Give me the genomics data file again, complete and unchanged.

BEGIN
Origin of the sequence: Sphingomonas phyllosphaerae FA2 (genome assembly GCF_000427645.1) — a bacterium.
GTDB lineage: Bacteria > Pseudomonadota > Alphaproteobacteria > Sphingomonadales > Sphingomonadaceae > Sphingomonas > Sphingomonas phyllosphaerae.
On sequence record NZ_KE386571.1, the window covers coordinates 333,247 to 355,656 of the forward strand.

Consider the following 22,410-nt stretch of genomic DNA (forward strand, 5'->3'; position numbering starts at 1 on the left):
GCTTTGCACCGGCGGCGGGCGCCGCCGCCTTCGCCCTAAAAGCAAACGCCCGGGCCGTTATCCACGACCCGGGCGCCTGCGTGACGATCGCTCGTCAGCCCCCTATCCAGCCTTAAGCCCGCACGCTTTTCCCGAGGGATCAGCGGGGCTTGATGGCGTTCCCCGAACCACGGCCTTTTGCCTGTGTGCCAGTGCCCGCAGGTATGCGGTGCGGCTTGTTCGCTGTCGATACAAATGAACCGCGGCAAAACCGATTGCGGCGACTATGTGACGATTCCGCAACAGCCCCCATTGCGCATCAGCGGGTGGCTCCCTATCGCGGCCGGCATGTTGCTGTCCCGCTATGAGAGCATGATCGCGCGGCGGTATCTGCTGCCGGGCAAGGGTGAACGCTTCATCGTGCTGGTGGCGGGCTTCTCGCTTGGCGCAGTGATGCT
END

Origin of the sequence: Sphingomonas phyllosphaerae FA2 (genome assembly GCF_000427645.1) — a bacterium.
GTDB lineage: Bacteria > Pseudomonadota > Alphaproteobacteria > Sphingomonadales > Sphingomonadaceae > Sphingomonas > Sphingomonas phyllosphaerae.
On sequence record NZ_KE386571.1, the window covers coordinates 333,247 to 355,656 of the forward strand.

Consider the following 22,410-nt stretch of genomic DNA (forward strand, 5'->3'; position numbering starts at 1 on the left):
GCTTTGCACCGGCGGCGGGCGCCGCCGCCTTCGCCCTAAAAGCAAACGCCCGGGCCGTTATCCACGACCCGGGCGCCTGCGTGACGATCGCTCGTCAGCCCCCTATCCAGCCTTAAGCCCGCACGCTTTTCCCGAGGGATCAGCGGGGCTTGATGGCGTTCCCCGAACCACGGCCTTTTGCCTGTGTGCCAGTGCCCGCAGGTATGCGGTGCGGCTTGTTCGCTGTCGATACAAATGAACCGCGGCAAAACCGATTGCGGCGACTATGTGACGATTCCGCAACAGCCCCCATTGCGCATCAGCGGGTGGCTCCCTATCGCGGCCGGCATGTTGCTGTCCCGCTATGAGAGCATGATCGCGCGGCGGTATCTGCTGCCGGGCAAGGGTGAACGCTTCATCGTGCTGGTGGCGGGCTTCTCGCTTGGCGCAGTGATGCT